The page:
After 33 years of marriage, I was devastated to discover that my husband was leading a double life: one where he was single and the other married.
He was an estimator for a paving company and had a lot of free time. With all the relationships he’s had, he fell in love with one of the women he saw behind my back.
I found six credit cards he had on my back with payments over $ 1,000 each. I found out he was trading bitcoin BTCUSD,
and earn a ton of money.
He was working on this woman’s house when ours was collapsing. He bought her things and hung out with her when he was at “work”.
Apparently, the woman was on a bank account and her bitcoin account – totaling over $ 50,000 at the time of her death. He had no will.
Am I entitled to these accounts? I am in Washington State.
Thanks in advance.
Typically, joint bank accounts can avoid probate. But there is a legal precedent in Washington state that says a spouse cannot not have the right to transfer half of the interest on bank funds to a third party without the knowledge of the other spouse. Thus, financial institutions should be notified of your husband’s death and your existence.
Washington is a community property state. As such, anything earned during marriage is the property of the community in your state, and estates and divorce courts would look down on those who choose to circumvent these laws. Even though these accounts had rights of survivorship, there is good reason to believe that you own half of these accounts ($ 25,000).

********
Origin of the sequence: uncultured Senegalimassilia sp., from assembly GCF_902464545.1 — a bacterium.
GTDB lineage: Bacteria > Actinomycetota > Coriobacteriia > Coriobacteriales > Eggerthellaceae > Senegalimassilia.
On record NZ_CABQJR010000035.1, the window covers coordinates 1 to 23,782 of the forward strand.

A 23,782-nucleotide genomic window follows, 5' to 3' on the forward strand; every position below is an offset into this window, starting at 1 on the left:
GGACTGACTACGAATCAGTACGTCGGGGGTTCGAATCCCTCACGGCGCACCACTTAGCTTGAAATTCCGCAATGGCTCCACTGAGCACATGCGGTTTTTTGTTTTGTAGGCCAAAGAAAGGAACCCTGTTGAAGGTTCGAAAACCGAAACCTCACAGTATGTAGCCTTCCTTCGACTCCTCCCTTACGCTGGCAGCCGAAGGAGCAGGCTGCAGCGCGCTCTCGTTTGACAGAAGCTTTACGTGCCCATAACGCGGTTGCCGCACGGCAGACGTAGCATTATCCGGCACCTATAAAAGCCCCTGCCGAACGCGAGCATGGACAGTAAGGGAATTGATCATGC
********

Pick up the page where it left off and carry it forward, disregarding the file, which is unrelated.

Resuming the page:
“In Washington, an account that is referred to simply as ‘joint tenancy’ should pass as a joint tenancy with rights of survivorship for the person (s) on the account who survive the deceased account holder,” the firm said. lawyers Stokes Lawrence. “However, there are no guarantees, and disagreements over these accounts frequently end in litigation.”
“There is a legal precedent in Washington state that one spouse is prohibited from transferring half of the interest in bank funds to a third party without the knowledge of the other spouse.“
It is a surreal and cruel betrayal to find out that someone you believed to be one thing turned out to be another. Part of me is hooked on the double life of your late husband, and the other part of me wonders why estimators for paving companies have so much free time. Presumably, because he didn’t need to be in an office from 9 a.m. to 5 p.m. and was on the road a lot.
I remember the woman whose identity was stolen from an early age. She’s been trolled by a mysterious villain her entire life. She did everything she could to change her passwords and protect her personal information. It wasn’t until years later that she found out that the person piling up the bills on her behalf and wreaking havoc among debt collectors was her own mother.
This discovery that the person we most believe in has a secret life raises questions about whether we can really to know other people or, for that matter, ourselves. At the very least, this letter is another reminder that people are notoriously unpredictable. I hope you are learning to trust again. I believe there are many, many good people out there outweighing the bad.
Act quickly. After your late husband’s girlfriend withdraws money from the account, it will be more difficult and costly to get it back.
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